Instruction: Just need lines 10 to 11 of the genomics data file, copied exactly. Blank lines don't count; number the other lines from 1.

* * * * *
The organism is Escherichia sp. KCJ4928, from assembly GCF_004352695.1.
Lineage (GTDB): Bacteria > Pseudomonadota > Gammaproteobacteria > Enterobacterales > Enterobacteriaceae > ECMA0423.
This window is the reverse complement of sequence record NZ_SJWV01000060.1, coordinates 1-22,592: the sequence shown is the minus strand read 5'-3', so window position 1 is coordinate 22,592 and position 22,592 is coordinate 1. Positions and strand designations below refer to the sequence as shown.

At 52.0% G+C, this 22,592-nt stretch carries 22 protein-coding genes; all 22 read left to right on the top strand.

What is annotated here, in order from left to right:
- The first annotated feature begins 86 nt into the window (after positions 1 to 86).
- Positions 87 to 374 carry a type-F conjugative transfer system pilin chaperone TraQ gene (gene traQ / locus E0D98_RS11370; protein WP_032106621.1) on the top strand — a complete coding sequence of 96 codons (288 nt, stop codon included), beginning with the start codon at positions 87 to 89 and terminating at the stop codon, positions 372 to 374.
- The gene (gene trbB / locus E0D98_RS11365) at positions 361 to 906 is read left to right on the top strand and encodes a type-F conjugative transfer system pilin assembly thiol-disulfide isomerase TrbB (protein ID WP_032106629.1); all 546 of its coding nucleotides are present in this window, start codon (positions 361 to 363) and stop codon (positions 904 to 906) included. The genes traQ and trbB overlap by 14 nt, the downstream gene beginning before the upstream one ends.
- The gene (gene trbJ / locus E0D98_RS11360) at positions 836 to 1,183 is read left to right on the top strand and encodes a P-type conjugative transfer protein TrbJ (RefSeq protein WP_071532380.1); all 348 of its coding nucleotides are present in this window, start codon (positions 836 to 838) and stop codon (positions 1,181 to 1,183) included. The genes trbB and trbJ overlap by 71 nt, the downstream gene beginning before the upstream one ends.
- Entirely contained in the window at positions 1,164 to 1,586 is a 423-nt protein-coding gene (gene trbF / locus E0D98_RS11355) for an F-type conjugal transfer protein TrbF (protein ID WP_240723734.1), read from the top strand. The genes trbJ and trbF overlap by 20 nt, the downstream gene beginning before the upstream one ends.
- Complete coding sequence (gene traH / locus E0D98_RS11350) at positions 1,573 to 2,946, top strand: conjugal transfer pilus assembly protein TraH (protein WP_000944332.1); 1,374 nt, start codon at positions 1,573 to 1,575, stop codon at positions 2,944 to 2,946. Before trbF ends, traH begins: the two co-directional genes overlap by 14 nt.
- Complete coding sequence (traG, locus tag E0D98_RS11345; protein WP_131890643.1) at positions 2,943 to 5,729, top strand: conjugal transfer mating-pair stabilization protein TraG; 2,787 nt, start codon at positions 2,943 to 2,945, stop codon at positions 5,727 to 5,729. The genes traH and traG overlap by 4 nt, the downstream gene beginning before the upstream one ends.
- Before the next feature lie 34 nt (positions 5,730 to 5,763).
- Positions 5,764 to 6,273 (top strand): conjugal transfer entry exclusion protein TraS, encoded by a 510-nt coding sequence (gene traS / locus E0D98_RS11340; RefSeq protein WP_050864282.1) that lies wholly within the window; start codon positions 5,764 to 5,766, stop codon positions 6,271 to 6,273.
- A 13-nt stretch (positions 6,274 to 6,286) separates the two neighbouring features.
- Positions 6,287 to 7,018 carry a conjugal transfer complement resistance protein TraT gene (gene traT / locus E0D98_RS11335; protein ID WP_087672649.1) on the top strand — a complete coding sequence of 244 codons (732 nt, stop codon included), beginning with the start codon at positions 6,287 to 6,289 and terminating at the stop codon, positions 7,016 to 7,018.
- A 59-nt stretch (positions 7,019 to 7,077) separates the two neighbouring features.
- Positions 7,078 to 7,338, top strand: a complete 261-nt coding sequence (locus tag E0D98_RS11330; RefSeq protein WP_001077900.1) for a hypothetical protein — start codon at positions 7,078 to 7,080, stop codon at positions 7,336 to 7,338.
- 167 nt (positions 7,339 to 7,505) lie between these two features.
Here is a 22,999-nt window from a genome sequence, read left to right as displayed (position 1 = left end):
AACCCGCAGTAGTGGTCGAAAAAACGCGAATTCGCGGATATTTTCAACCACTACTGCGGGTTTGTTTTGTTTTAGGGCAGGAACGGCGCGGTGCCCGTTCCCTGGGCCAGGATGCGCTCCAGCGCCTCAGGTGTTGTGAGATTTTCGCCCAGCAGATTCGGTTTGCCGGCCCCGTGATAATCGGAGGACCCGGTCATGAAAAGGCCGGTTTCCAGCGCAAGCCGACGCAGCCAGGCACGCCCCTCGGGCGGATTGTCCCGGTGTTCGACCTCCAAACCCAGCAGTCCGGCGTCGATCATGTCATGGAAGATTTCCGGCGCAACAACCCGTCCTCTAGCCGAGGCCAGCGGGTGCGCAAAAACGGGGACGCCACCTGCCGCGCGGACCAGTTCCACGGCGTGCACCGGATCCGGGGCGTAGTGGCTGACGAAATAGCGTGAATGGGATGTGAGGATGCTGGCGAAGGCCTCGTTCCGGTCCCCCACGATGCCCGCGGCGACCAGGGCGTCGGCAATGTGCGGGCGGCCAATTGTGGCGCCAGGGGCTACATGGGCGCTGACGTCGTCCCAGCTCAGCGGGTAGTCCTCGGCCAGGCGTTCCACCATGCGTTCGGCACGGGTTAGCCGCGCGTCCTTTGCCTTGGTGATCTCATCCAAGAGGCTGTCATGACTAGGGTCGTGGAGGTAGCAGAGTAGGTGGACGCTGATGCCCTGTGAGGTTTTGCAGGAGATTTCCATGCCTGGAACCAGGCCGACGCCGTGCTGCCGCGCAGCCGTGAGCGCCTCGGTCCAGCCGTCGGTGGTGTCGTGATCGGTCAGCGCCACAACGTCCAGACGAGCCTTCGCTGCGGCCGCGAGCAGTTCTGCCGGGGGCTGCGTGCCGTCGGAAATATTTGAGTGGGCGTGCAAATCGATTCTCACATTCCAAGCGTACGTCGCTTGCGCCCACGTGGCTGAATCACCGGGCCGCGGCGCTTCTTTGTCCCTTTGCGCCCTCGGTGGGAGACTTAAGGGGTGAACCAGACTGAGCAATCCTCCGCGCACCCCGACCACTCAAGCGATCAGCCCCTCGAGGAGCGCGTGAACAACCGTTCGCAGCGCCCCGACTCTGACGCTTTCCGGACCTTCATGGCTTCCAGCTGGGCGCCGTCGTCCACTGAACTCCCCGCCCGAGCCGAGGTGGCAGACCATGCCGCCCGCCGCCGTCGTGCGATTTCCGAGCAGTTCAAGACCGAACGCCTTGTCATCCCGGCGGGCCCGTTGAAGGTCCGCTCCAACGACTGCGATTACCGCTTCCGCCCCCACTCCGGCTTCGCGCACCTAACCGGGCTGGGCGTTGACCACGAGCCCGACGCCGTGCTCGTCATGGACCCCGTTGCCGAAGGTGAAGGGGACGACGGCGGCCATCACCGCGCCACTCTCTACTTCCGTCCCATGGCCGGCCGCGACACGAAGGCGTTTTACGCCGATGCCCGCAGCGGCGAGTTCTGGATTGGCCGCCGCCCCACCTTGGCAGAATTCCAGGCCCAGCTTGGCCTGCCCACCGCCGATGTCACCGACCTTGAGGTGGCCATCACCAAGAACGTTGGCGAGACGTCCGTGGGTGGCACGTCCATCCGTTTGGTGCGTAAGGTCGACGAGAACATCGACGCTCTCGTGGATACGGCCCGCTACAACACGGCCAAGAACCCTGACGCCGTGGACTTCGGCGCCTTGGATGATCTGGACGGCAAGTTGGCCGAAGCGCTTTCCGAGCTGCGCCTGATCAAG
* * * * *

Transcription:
- Entirely contained in the window at positions 1,164 to 1,586 is a 423-nt protein-coding gene (gene trbF / locus E0D98_RS11355) for an F-type conjugal transfer protein TrbF (protein ID WP_240723734.1), read from the top strand. The genes trbJ and trbF overlap by 20 nt, the downstream gene beginning before the upstream one ends.
- Complete coding sequence (gene traH / locus E0D98_RS11350) at positions 1,573 to 2,946, top strand: conjugal transfer pilus assembly protein TraH (protein WP_000944332.1); 1,374 nt, start codon at positions 1,573 to 1,575, stop codon at positions 2,944 to 2,946. Before trbF ends, traH begins: the two co-directional genes overlap by 14 nt.